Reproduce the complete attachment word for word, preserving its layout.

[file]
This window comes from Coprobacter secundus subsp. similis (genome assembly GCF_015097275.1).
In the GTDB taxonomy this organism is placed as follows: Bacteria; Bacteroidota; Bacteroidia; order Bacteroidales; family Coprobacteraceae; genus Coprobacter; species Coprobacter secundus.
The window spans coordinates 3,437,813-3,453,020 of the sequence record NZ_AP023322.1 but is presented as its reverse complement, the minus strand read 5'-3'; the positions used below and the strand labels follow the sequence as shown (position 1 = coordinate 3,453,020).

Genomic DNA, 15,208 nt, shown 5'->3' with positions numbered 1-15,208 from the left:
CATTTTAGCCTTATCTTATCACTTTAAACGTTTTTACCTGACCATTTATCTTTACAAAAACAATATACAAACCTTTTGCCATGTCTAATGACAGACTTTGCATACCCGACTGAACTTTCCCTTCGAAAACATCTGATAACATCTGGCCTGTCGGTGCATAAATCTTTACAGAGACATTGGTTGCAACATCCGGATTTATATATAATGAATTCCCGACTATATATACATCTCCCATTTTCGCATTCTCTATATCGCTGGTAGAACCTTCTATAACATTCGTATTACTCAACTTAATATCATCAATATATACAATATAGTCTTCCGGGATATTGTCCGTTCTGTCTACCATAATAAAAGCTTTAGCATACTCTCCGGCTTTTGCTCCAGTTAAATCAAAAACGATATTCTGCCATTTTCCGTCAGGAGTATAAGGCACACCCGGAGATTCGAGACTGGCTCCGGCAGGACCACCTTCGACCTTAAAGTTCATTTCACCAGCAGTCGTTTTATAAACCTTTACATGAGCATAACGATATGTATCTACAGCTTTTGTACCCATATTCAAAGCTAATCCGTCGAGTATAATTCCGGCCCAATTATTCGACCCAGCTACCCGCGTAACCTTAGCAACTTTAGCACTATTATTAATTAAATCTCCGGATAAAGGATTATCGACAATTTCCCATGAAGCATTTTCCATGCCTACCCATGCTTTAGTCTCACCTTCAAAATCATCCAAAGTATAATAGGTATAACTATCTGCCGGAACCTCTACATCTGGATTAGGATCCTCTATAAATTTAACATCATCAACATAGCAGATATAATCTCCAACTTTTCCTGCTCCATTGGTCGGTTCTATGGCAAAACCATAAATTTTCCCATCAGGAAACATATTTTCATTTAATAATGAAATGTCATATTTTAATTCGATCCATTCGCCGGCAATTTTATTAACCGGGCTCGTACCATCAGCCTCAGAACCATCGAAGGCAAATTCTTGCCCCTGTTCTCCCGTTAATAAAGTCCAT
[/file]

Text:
This window comes from Coprobacter secundus subsp. similis (genome assembly GCF_015097275.1).
In the GTDB taxonomy this organism is placed as follows: Bacteria; Bacteroidota; Bacteroidia; order Bacteroidales; family Coprobacteraceae; genus Coprobacter; species Coprobacter secundus.
The window spans coordinates 3,437,813-3,453,020 of the sequence record NZ_AP023322.1 but is presented as its reverse complement, the minus strand read 5'-3'; the positions used below and the strand labels follow the sequence as shown (position 1 = coordinate 3,453,020).

Genomic DNA, 15,208 nt, shown 5'->3' with positions numbered 1-15,208 from the left:
CATTTTAGCCTTATCTTATCACTTTAAACGTTTTTACCTGACCATTTATCTTTACAAAAACAATATACAAACCTTTTGCCATGTCTAATGACAGACTTTGCATACCCGACTGAACTTTCCCTTCGAAAACATCTGATAACATCTGGCCTGTCGGTGCATAAATCTTTACAGAGACATTGGTTGCAACATCCGGATTTATATATAATGAATTCCCGACTATATATACATCTCCCATTTTCGCATTCTCTATATCGCTGGTAGAACCTTCTATAACATTCGTATTACTCAACTTAATATCATCAATATATACAATATAGTCTTCCGGGATATTGTCCGTTCTGTCTACCATAATAAAAGCTTTAGCATACTCTCCGGCTTTTGCTCCAGTTAAATCAAAAACGATATTCTGCCATTTTCCGTCAGGAGTATAAGGCACACCCGGAGATTCGAGACTGGCTCCGGCAGGACCACCTTCGACCTTAAAGTTCATTTCACCAGCAGTCGTTTTATAAACCTTTACATGAGCATAACGATATGTATCTACAGCTTTTGTACCCATATTCAAAGCTAATCCGTCGAGTATAATTCCGGCCCAATTATTCGACCCAGCTACCCGCGTAACCTTAGCAACTTTAGCACTATTATTAATTAAATCTCCGGATAAAGGATTATCGACAATTTCCCATGAAGCATTTTCCATGCCTACCCATGCTTTAGTCTCACCTTCAAAATCATCCAAAGTATAATAGGTATAACTATCTGCCGGAACCTCTACATCTGGATTAGGATCCTCTATAAATTTAACATCATCAACATAGCAGATATAATCTCCAACTTTTCCTGCTCCATTGGTCGGTTCTATGGCAAAACCATAAATTTTCCCATCAGGAAACATATTTTCATTTAATAATGAAATGTCATATTTTAATTCGATCCATTCGCCGGCAATTTTATTAACCGGGCTCGTACCATCAGCCTCAGAACCATCGAAGGCAAATTCTTGCCCCTGTTCTCCCGTTAATAAAGTCCAT